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8 Tips for Finding Your Lost Dog: May You Never Need Them
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8 Tips for Finding Your Lost Dog: May You Never Need Them

At Where’s Hara we understand the anxiety that comes along with a missing or lost pet. Shortly after adopting Hara, he ran away during a walk. I was terrified that something bad had happened when we heard him whimpering from far away, but couldn’t locate him. After about 40 minutes of searching and calling for him, we finally found him. He had fallen down a ditch and was too afraid to move. After taking him home, Where’s Hara was born. Our mission is to reconnect lost pets with their owners. Not pet owner ever wants to think of themselves in that situation, but life is full of surprises, so we must be prepared. 


Here are 8 tips to keep in mind if you ever find yourself searching for your fur baby.
May You Never Need Them.


Dogs can catch the explorer bug at any time and decide to take off. Your window of opportunity is small, so act fast. About 90% of lost pets are recovered when their owners search intensively within a 2-mile radius for around 12 hours after the event. If your pet has an embedded microchip, it won’t help you track your pet, but it will help anyone who finds him to use the information contained in it to identify him and reunite him with you. 


If your dog has injured himself, he could be too frightened to even respond when he hears you calling. You need to think of the places that your dog always took an interest in. It’ll help if you have a proper photograph of your pet. You’ll need to carry a flashlight and actually look into every nook and corner around your neighborhood. Most dogs running away don’t feel the need to go very far. They usually simply run away to explore areas in the neighborhood that they’ve noticed on their walks.


While many dogs getting away do remain in their neighborhoods,
some are known to travel many miles. Sometimes, they may be transported to a shelter or veterinary hospital elsewhere by a rescuer. Asking at all shelters, humane societies and animal hospitals within a 10-mile radius is a good idea. It’s best to go in person — it can be very hard to describe an animal over the phone.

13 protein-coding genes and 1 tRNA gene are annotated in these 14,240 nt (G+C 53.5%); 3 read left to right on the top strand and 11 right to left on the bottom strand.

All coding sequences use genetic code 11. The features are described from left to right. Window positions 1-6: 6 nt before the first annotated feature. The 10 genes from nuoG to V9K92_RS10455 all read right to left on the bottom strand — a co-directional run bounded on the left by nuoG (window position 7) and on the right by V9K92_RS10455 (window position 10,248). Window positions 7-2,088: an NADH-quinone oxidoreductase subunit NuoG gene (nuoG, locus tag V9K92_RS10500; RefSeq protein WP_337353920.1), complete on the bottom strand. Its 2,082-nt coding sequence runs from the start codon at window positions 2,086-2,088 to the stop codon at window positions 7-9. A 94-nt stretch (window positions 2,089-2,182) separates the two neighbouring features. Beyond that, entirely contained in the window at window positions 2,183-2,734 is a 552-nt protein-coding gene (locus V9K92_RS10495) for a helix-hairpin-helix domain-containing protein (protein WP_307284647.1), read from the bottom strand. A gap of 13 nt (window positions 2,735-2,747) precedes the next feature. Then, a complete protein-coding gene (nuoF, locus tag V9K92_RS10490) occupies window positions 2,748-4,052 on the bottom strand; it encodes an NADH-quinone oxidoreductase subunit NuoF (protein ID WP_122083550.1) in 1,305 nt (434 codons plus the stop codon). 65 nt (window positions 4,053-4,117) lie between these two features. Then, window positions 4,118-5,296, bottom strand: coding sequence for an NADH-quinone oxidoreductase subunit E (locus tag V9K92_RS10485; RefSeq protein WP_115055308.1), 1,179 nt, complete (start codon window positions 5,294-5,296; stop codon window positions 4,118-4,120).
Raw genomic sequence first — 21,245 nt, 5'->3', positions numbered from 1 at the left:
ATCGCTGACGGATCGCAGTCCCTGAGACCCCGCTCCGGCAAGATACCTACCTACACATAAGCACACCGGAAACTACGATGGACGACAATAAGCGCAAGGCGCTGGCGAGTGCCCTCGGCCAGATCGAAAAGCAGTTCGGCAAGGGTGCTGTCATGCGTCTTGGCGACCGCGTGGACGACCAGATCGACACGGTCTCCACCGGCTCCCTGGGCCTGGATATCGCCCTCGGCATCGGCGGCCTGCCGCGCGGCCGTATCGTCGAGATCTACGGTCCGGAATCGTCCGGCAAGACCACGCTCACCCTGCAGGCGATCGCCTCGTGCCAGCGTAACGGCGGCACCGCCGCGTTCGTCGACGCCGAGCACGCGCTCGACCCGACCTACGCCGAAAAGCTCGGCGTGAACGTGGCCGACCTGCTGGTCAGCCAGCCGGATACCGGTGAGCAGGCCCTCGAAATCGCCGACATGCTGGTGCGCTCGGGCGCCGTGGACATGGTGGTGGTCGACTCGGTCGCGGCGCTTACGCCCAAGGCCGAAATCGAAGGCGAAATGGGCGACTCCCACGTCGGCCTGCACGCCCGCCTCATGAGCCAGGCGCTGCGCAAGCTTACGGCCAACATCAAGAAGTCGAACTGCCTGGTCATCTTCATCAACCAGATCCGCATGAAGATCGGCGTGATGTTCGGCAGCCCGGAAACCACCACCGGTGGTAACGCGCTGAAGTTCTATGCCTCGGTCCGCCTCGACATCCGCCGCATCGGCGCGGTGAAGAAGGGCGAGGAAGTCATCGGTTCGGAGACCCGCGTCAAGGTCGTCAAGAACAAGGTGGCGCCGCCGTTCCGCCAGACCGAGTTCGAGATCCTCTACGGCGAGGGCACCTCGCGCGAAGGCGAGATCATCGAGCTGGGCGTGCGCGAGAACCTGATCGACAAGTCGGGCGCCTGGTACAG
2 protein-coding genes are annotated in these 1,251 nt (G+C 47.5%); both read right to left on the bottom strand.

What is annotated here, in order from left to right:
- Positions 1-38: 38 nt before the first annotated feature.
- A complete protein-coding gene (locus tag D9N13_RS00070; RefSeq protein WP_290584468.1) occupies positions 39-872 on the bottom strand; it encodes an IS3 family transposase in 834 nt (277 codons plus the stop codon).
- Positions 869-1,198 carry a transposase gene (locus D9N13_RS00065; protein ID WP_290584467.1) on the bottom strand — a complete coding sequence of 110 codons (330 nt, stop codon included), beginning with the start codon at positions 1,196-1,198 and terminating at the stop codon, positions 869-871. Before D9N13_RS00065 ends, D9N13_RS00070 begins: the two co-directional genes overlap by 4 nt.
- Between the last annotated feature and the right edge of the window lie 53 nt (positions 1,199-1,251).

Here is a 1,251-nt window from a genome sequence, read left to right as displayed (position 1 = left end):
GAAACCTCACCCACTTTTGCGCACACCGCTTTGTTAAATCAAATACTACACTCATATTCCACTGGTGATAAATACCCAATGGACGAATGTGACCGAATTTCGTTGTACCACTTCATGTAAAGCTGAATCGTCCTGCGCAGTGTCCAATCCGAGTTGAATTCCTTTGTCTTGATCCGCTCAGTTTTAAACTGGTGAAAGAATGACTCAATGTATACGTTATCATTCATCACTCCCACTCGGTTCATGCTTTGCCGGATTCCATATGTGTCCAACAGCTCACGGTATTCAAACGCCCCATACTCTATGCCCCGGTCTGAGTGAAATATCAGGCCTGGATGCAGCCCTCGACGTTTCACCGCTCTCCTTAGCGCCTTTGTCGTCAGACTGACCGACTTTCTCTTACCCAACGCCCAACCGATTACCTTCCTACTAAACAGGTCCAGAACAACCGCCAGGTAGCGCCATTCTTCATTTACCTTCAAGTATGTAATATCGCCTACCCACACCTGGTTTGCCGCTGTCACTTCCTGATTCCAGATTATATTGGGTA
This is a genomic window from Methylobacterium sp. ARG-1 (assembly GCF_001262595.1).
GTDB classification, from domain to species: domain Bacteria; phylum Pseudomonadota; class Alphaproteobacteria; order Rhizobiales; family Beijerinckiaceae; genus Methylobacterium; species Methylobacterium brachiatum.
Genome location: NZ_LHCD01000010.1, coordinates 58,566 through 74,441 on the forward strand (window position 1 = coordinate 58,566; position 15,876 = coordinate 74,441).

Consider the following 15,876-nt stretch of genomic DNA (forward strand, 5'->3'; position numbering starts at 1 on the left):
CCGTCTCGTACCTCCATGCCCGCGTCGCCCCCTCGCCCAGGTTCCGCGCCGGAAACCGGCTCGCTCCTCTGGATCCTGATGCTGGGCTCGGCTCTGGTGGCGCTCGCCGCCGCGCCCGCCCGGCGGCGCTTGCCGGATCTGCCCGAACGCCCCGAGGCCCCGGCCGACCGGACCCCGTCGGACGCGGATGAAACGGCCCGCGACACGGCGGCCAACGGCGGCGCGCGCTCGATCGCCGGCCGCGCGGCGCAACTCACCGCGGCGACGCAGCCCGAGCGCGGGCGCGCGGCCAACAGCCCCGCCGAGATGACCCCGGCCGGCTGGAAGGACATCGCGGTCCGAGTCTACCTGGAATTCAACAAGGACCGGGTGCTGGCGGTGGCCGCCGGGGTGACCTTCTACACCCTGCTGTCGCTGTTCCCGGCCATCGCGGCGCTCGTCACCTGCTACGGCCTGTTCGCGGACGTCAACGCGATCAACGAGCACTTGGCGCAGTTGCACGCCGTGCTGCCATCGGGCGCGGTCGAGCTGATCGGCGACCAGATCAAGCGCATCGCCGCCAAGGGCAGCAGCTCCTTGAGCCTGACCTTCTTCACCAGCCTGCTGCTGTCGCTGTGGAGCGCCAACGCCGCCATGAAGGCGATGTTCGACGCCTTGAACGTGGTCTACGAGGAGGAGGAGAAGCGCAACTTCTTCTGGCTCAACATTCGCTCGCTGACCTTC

Having a registered complaint will help you prove that your pet is indeed
when you find it later.


Be Proactive. Instead of letting your nerves get the best of you, send out
some positive vibes into the world and while you’re at it plaster the area
with well done posters. A quality photo of your pet, a phone number and
information about a reward should go out on trees and lampposts within a 10 mile radius. 
Be careful about scammers trying to take advantage of your loss.


Both print newspapers and online classifieds run ads for pets, both lost and found. Don’t forget to leave one identifying mark out of your ads.


Getting in touch with other pet owners on lost pet forums
can help you find new resources and ideas.
Where’s Hara is an online platform focused on connecting the pet community. 1 in 3 pets will get lost during their lifetime.
10 million pets get lost every year. Without ID, 90% of lost pets never return home.
Where’s Hara reunites pets with their owners.
Have you lost or found a pet? 
Report it and we’ll alert our network!


While it can be extremely difficult to keep your hopes up for a long time,
this is exactly what you need to do.
Looking up encouraging stories of how
people have found their pets after months or even years of losing them can
help you keep your hopes up.
Things certainly can work out well when you
refuse to lose hope.


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